Saturday, December 11, 2010


Well, my first dead week of college (known as hell week to some) has come and gone, and I am still here! My first finals week will start bright and early at 7:30 on Monday morning with my speech final! Then I have my Algebra final Wednesday night, and Ag Economics and Animal Science both Thursday afternoon! Then I head home Friday morning! I am so excited to get to go home for a whole month! Thanksgiving break was like a little teaser to drive me nuts before this one! It will be good to go home and not have to spend all my time running around trying to see everyone before I leave again! Classes start again on January 18th, which will come sooner than I think!

We had an interesting conversation on our floor the other night. I had just gotten my swine exam back from my ASI 105 class (which I got a 100% on!) and I was showing this girl this funny picture that they used for a pig(they had taken Porky the Pig and put really big ears on him). And she asked why I had drawn triangles in the ears, and I told her that we had to know how to read ear notching and so that's how we got tested on it. She then asked me how you ear notch and what exactly that meant. And I explained to her that ear notching was like putting in an ear tag. They take a little punch and notch out part of the pigs ear. She got this horrified look on her face and was telling me how that was just abuse and mean to hurt the pig like that and why would you need to do that! And I explained that it is so you can identify the pigs and that it is similar to putting an ear tag in cattle (which she also thought was mean) except that you can't put an ear tag in pigs because they are very curious creatures and will chew it up. She was not impressed and was talking about how that was abuse and you shouldn't hurt the animal like that. And we tried explaining that it was like a person getting their ears pierced. And she goes, but I wanted my ears pierced, they didn't have a choice! And then we said, but what about babies that have their ears pierced, the mom just did that without asking them!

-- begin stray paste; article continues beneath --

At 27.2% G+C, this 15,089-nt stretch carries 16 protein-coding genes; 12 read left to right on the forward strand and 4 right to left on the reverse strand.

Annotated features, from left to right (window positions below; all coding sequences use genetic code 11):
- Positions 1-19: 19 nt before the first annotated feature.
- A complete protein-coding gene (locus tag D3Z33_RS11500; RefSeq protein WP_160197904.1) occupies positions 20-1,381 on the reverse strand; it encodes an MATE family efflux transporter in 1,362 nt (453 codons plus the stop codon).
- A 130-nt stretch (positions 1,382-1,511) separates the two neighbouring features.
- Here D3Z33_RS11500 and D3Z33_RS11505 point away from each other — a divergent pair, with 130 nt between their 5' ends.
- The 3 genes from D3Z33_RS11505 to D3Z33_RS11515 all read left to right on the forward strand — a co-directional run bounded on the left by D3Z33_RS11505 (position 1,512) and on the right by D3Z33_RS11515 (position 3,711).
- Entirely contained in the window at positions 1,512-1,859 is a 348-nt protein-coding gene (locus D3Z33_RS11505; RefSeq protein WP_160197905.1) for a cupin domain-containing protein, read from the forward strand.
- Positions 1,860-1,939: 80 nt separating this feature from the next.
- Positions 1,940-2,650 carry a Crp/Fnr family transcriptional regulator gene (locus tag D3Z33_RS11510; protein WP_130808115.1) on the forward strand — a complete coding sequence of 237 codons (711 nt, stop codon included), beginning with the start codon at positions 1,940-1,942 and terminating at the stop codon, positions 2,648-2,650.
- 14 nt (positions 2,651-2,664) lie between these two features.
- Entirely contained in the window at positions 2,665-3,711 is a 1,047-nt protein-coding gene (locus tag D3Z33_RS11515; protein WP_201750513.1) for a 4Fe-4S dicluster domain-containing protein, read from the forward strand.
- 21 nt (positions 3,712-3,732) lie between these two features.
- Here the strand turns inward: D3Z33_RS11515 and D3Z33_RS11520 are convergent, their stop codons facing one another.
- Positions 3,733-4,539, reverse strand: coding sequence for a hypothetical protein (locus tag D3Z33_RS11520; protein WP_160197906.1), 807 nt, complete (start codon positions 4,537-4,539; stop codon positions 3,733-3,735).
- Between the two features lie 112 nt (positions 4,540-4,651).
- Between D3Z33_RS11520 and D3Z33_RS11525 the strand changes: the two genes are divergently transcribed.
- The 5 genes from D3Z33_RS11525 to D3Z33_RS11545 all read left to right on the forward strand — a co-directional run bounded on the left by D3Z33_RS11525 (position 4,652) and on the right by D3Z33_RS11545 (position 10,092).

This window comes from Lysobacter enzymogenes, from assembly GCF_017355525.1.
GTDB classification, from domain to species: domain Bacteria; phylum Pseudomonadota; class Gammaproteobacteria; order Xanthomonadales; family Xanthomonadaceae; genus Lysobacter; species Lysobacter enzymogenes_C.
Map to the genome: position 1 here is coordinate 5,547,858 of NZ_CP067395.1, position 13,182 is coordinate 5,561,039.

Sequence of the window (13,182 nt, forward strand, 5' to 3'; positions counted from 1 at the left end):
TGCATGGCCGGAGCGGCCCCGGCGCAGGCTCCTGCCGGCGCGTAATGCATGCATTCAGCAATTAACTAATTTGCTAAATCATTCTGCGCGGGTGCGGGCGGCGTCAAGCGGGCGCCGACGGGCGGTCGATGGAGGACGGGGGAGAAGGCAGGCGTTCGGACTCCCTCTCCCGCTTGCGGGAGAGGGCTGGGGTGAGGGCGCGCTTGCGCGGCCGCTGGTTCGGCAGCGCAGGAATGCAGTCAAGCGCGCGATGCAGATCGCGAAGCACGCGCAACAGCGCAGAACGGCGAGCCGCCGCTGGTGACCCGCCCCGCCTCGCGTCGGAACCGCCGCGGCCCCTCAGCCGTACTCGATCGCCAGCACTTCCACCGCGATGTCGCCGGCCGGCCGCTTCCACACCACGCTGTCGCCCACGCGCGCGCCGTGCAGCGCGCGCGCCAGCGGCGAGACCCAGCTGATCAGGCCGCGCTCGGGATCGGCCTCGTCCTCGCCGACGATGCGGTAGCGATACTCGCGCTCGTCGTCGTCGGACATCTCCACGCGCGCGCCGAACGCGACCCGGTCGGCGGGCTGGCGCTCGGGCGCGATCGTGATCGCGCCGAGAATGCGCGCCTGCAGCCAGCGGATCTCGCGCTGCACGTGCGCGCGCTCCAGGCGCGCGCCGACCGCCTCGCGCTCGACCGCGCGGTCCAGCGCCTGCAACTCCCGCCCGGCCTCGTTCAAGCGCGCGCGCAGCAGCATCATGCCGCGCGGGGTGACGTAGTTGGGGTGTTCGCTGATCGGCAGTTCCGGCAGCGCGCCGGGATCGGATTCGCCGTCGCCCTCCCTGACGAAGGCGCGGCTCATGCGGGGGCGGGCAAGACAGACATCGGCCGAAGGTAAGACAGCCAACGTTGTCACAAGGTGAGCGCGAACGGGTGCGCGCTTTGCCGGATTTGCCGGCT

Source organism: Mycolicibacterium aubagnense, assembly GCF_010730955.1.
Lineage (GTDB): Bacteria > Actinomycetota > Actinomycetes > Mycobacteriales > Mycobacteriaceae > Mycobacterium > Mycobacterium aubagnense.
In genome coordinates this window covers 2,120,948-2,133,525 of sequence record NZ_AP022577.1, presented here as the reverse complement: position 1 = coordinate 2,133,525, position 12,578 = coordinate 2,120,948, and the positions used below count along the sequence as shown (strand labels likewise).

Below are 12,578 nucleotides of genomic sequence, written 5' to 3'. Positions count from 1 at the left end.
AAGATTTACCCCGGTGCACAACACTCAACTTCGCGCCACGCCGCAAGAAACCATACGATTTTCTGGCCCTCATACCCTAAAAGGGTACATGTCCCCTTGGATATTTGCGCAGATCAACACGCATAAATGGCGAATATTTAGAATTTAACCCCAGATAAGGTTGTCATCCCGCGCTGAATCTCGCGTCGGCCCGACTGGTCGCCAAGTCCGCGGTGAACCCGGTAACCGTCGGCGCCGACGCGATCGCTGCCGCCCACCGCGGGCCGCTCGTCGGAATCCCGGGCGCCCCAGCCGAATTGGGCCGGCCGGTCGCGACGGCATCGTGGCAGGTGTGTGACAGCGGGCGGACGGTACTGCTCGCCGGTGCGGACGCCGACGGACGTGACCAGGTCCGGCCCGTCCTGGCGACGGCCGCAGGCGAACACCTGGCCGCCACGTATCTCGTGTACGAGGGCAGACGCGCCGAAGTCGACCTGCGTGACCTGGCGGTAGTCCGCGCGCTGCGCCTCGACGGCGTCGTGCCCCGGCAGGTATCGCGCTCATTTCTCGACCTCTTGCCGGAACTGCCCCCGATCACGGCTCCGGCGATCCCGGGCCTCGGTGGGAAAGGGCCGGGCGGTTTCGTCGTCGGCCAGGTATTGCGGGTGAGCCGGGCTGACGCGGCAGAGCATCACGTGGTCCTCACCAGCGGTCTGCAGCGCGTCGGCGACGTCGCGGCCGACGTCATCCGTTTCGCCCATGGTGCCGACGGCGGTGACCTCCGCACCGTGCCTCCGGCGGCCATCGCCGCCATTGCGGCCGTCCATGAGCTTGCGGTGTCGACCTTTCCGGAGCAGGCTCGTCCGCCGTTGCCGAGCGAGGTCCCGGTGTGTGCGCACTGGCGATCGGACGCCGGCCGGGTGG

It was a long and interesting conversation to say the least! We were trying to explain to her that this is a needed thing for livestock management because you have to be able to identify the animal. But she is not from a farm and didn't quite understand where we were coming from! But it was a good conversation! :)

If you've never seen ear notching in pigs or never learned to read it, it is actually kind of tricky and confusing at first. We had to learn how to read it for ASI 105, my Animal Science Lab.  Once you have it down, and if you can add quickly in your head, it is a very efficient way of identification. The pig's right ear is it's litter number(so you can tell if any pigs were litter mates) and the pigs left ear is it's identification number! So, for example, this pig's number would be 19-8(litter number 19, pig number 8)! If you are totally confused on how the numbers are figured out, take a look at this chart below, it is actually kinda cool! :)

1 comment:

  1. You are right there are many people that have never grown up on a farm that do not understand some of our agriculture practices. Another reason why it is important to be able to identify livestock is for health purposes. We need to know which animals have been vaccinated or treated for illness and be able to record their identification number.

    Maybe you could invite your friend out to one of the K-State farms on day to see how well we care for our animals.